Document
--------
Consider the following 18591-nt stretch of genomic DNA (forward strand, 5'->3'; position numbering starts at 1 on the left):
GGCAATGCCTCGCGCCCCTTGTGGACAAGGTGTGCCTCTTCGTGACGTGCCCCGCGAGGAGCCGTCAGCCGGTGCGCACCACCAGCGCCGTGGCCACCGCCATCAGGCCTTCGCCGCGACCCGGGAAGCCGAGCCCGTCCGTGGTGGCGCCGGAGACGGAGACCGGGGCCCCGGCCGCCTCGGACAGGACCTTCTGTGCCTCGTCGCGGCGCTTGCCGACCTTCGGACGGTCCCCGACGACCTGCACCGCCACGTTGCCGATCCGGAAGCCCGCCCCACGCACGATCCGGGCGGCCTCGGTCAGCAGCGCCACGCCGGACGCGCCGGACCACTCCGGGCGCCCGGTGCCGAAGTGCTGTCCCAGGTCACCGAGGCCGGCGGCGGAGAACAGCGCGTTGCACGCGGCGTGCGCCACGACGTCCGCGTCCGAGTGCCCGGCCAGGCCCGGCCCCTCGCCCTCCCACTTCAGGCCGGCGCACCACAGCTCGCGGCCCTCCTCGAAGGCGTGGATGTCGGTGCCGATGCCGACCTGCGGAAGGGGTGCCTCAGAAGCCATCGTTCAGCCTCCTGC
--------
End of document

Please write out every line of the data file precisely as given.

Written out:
Consider the following 18591-nt stretch of genomic DNA (forward strand, 5'->3'; position numbering starts at 1 on the left):
GGCAATGCCTCGCGCCCCTTGTGGACAAGGTGTGCCTCTTCGTGACGTGCCCCGCGAGGAGCCGTCAGCCGGTGCGCACCACCAGCGCCGTGGCCACCGCCATCAGGCCTTCGCCGCGACCCGGGAAGCCGAGCCCGTCCGTGGTGGCGCCGGAGACGGAGACCGGGGCCCCGGCCGCCTCGGACAGGACCTTCTGTGCCTCGTCGCGGCGCTTGCCGACCTTCGGACGGTCCCCGACGACCTGCACCGCCACGTTGCCGATCCGGAAGCCCGCCCCACGCACGATCCGGGCGGCCTCGGTCAGCAGCGCCACGCCGGACGCGCCGGACCACTCCGGGCGCCCGGTGCCGAAGTGCTGTCCCAGGTCACCGAGGCCGGCGGCGGAGAACAGCGCGTTGCACGCGGCGTGCGCCACGACGTCCGCGTCCGAGTGCCCGGCCAGGCCCGGCCCCTCGCCCTCCCACTTCAGGCCGGCGCACCACAGCTCGCGGCCCTCCTCGAAGGCGTGGATGTCGGTGCCGATGCCGACCTGCGGAAGGGGTGCCTCAGAAGCCATCGTTCAGCCTCCTGC